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California is engaged in the world’s largest dam removal project in hopes of letting nature rebound

A national push to "rewild" looks to restore natural environments that might help mitigate the effects of climate change.
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HORNBROOK, Calif. — This time next year, a series of massive dams that block off the Klamath River will no longer exist. The soil and rocks originally dug and transported from a nearby mountain in the 1950s will be returned to their home and the river will run freely again. 

The Iron Gate Dam, which opened in 1964 as the last of four dams that, at nearly 200 feet tall each, regulated the flow of the river and time releases for the local water supply in Northern California, is now part of the world’s largest dam removal and river restoration project. Iron Gate is scheduled to be the final stop for decommissioning crews. 

One of the dams, Copco2, was removed earlier this year in just a handful of months. It was a relatively quick undertaking, considering the construction of the Iron Gate Dam took nearly a decade. 

Mark Bransom, the CEO of the Klamath River Renewal Corporation, said the river will be able to flow freely once the dam’s infrastructure is removed. He also said they have plans to help nature take back the area.

“As soon as the reservoir is drained, we’ll get out on the footprint there and begin some initial restoration activity,” Bransom said. “We want to stabilize the remaining sediments using native vegetation.”

NBC News correspondent Maura Barrett speaks with Mark Bransom, CEO of the Klamath River Renewal Corporation, overlooking the Iron Gate Dam.
NBC News correspondent Maura Barrett speaks with Mark Bransom, CEO of the Klamath River Renewal Corporation, overlooking the Iron Gate Dam.NBC News

In the age of extreme heat, record-setting drought and catastrophic flooding linked to climate change, there’s been a national push to “rewild,” a movement rooted in restoring nature to the state it was before human intervention, hoping this helps mitigate the effects of climate change.

A big part of that effort is centered around dams, many of which were originally constructed when infrastructural development took priority over environmental protection. 

“One of the fastest ways to heal a river is to remove a dam,” Ann Willis, the California regional director for American Rivers, a nonprofit focused on protecting clean water, said. “The good news is, when you have the opportunity to unjam a river, the river can start to restore itself almost from the moment that the water starts flowing again.”

The U.S. Army Corps of Engineers, the governing body responsible for maintaining the National Inventory of Dams, has flagged 76% of existing U.S. dams as having “high hazard potential,” a FEMA designation “for any dam whose failure or mis-operation will cause loss of human life and significant property destruction.” In the case of the Iron Gate Dam, Willis pointed out the green growth floating on the stagnant reservoir’s surface: toxic algae in what is supposed to be a water supply source. And because of aged-out infrastructure, some dams can put people in danger of catastrophic flooding, as more extreme climate events become more common.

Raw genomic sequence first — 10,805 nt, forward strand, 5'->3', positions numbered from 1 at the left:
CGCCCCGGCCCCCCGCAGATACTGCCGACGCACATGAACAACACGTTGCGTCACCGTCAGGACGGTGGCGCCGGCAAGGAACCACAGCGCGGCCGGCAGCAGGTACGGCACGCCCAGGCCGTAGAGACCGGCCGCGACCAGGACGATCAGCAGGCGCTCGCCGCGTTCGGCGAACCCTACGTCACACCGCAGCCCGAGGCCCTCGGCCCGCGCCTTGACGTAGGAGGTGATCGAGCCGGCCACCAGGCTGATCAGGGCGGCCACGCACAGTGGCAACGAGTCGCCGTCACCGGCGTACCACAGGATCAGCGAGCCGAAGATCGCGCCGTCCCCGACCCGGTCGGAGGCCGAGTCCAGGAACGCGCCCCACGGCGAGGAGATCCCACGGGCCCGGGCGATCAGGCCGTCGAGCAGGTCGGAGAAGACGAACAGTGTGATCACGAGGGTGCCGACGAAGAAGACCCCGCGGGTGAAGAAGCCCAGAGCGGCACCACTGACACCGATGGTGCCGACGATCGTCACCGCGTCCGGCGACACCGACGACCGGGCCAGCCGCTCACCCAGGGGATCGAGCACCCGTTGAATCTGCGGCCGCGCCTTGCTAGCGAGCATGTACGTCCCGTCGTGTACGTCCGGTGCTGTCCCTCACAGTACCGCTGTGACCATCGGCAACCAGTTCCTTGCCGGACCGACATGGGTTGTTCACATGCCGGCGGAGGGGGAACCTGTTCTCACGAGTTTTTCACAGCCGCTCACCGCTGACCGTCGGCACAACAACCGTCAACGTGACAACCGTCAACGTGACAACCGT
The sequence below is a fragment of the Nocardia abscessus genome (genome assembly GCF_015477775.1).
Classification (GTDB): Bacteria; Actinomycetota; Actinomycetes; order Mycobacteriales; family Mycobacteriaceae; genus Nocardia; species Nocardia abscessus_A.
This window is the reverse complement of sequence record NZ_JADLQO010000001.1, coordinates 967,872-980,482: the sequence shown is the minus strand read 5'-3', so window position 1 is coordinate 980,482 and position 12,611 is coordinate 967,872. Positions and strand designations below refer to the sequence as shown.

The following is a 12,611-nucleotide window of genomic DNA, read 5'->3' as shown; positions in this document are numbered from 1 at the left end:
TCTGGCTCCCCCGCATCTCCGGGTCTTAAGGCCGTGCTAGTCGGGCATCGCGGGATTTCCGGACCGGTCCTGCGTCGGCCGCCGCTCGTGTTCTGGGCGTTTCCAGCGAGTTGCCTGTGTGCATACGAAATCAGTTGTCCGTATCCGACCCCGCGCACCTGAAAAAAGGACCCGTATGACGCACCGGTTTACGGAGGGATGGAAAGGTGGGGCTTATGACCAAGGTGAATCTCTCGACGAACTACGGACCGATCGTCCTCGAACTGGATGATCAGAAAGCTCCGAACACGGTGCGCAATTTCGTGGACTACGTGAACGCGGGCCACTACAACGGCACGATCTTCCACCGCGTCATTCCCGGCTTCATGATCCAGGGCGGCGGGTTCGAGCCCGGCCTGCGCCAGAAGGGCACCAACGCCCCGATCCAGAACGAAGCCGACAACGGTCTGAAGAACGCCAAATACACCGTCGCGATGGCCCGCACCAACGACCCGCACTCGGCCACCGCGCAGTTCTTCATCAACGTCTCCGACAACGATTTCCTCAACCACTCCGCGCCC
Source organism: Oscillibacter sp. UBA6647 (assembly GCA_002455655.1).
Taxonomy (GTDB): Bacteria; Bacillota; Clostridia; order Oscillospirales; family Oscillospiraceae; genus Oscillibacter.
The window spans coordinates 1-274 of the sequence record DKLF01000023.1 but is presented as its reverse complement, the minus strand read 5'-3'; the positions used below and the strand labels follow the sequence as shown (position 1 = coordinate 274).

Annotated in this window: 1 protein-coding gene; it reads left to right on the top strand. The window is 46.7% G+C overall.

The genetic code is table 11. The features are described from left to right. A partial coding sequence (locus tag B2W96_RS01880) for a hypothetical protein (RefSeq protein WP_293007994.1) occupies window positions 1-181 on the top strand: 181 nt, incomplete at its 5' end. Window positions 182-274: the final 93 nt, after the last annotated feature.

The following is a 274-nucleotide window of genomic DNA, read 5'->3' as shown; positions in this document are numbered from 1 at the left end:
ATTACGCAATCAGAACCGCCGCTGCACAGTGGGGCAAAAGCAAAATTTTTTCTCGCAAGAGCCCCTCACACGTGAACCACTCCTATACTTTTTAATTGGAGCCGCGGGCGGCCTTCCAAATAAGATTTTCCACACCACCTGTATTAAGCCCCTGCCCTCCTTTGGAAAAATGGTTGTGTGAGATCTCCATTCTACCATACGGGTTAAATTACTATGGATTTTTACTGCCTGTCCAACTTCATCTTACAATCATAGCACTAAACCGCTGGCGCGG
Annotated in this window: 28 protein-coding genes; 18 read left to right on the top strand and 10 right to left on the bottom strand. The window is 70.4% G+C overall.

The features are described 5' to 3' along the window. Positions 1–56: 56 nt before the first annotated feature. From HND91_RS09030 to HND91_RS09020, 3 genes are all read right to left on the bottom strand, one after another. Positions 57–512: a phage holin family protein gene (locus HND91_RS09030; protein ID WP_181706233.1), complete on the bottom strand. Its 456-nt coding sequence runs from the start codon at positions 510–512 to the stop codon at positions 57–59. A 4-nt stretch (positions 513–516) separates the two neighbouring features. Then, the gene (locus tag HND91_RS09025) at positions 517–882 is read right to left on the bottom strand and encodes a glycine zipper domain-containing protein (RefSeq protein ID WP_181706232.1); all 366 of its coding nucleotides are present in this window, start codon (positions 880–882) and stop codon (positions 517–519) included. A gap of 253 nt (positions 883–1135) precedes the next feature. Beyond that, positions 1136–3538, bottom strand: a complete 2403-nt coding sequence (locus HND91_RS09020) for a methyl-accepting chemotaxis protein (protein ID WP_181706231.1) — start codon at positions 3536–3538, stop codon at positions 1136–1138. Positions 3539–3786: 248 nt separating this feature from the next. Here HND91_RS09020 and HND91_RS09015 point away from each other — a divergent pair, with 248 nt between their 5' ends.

Advocates, largely driven by tribal activists along the Klamath River, have been pushing for these dams to be decommissioned for more than 20 years and have pointed out the potential determinants from the start — notably, the near extinction of the salmon in the river has forced an elimination of the Karuk, Yurok and Hoopa tribes’ sacred practice of salmon ceremonies. 

“Tribal input wasn’t sought,” said Barry McCovey Jr., the director of the Yurok Tribe Fisheries Department. “If we had input, we would have said, ‘No, this isn’t a good idea, you can’t cut a river in half with the dam. You can’t stop fish from migrating. It’s going to throw the ecosystem out of balance. You’re going to see a cascade of effects that’s going to last for generations.’”

McCovey expressed excitement now that the removal has finally begun, calling it “the biggest single restorative action that we can take to start to bring balance back to the ecosystem.” He warned that it could take considerable time to see the impacts. 

“But that’s OK. We’re in this for the long run,” he said.

The massive project does come with a cost for local communities: $500 million paid for by taxpayers and those who contract with PacifiCorps, the local electric power company. Some homeowners expressed concern about decreased property values, now that their homes will no longer be on the waterfront. The Siskiyou County Water Users Association, which has been fighting the project for about a decade, filed a federal lawsuit to no avail. 

The Renewal Corporation, environmentalists and the tribes argue that the cost is worth to restore nature to its roots and they point to the success of the Elwha Dam Removal project on the Olympic Peninsula in Washington state in 2011. That project restored the river’s natural flow, which enabled salmon to return almost immediately, and rebuilt a beach and lagoon that had been deprived of sediment for decades. 

Advocates across the country hope to add the Klamath River as another success as they look ahead to even larger projects — like the current $33.5 billion federal proposal to breach four dams on the lower Snake River in eastern Washington.